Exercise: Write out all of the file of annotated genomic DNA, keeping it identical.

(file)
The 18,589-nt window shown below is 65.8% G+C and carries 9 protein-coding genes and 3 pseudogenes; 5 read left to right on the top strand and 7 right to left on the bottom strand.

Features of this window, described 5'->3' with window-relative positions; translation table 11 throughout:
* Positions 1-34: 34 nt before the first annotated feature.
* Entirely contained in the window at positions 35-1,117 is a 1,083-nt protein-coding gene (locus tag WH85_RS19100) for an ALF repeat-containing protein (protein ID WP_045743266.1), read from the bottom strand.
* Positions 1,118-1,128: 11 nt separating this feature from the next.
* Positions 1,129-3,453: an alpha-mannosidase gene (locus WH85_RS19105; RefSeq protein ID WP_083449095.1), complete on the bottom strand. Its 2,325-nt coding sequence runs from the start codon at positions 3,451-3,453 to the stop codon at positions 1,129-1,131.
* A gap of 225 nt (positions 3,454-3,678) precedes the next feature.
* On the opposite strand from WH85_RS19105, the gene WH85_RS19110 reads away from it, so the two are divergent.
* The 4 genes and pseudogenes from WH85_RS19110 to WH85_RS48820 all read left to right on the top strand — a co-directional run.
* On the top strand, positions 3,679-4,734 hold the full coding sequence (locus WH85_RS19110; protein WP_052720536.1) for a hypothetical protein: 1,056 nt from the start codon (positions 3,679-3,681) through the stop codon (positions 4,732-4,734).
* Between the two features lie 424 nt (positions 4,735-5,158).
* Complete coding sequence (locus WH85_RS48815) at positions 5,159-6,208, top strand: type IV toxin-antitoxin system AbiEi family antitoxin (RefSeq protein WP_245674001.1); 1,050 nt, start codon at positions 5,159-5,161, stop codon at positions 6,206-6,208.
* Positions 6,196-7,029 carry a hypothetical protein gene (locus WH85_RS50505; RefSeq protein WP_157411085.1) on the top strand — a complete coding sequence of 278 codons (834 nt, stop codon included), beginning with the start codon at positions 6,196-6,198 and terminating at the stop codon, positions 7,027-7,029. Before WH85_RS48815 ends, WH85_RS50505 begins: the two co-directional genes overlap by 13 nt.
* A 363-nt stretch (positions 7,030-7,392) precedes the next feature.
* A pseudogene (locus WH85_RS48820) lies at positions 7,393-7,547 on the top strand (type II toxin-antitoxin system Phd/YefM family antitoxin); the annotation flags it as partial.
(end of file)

The 18,589-nt window shown below is 65.8% G+C and carries 9 protein-coding genes and 3 pseudogenes; 5 read left to right on the top strand and 7 right to left on the bottom strand.

Features of this window, described 5'->3' with window-relative positions; translation table 11 throughout:
* Positions 1-34: 34 nt before the first annotated feature.
* Entirely contained in the window at positions 35-1,117 is a 1,083-nt protein-coding gene (locus tag WH85_RS19100) for an ALF repeat-containing protein (protein ID WP_045743266.1), read from the bottom strand.
* Positions 1,118-1,128: 11 nt separating this feature from the next.
* Positions 1,129-3,453: an alpha-mannosidase gene (locus WH85_RS19105; RefSeq protein ID WP_083449095.1), complete on the bottom strand. Its 2,325-nt coding sequence runs from the start codon at positions 3,451-3,453 to the stop codon at positions 1,129-1,131.
* A gap of 225 nt (positions 3,454-3,678) precedes the next feature.
* On the opposite strand from WH85_RS19105, the gene WH85_RS19110 reads away from it, so the two are divergent.
* The 4 genes and pseudogenes from WH85_RS19110 to WH85_RS48820 all read left to right on the top strand — a co-directional run.
* On the top strand, positions 3,679-4,734 hold the full coding sequence (locus WH85_RS19110; protein WP_052720536.1) for a hypothetical protein: 1,056 nt from the start codon (positions 3,679-3,681) through the stop codon (positions 4,732-4,734).
* Between the two features lie 424 nt (positions 4,735-5,158).
* Complete coding sequence (locus WH85_RS48815) at positions 5,159-6,208, top strand: type IV toxin-antitoxin system AbiEi family antitoxin (RefSeq protein WP_245674001.1); 1,050 nt, start codon at positions 5,159-5,161, stop codon at positions 6,206-6,208.
* Positions 6,196-7,029 carry a hypothetical protein gene (locus WH85_RS50505; RefSeq protein WP_157411085.1) on the top strand — a complete coding sequence of 278 codons (834 nt, stop codon included), beginning with the start codon at positions 6,196-6,198 and terminating at the stop codon, positions 7,027-7,029. Before WH85_RS48815 ends, WH85_RS50505 begins: the two co-directional genes overlap by 13 nt.
* A 363-nt stretch (positions 7,030-7,392) precedes the next feature.
* A pseudogene (locus WH85_RS48820) lies at positions 7,393-7,547 on the top strand (type II toxin-antitoxin system Phd/YefM family antitoxin); the annotation flags it as partial.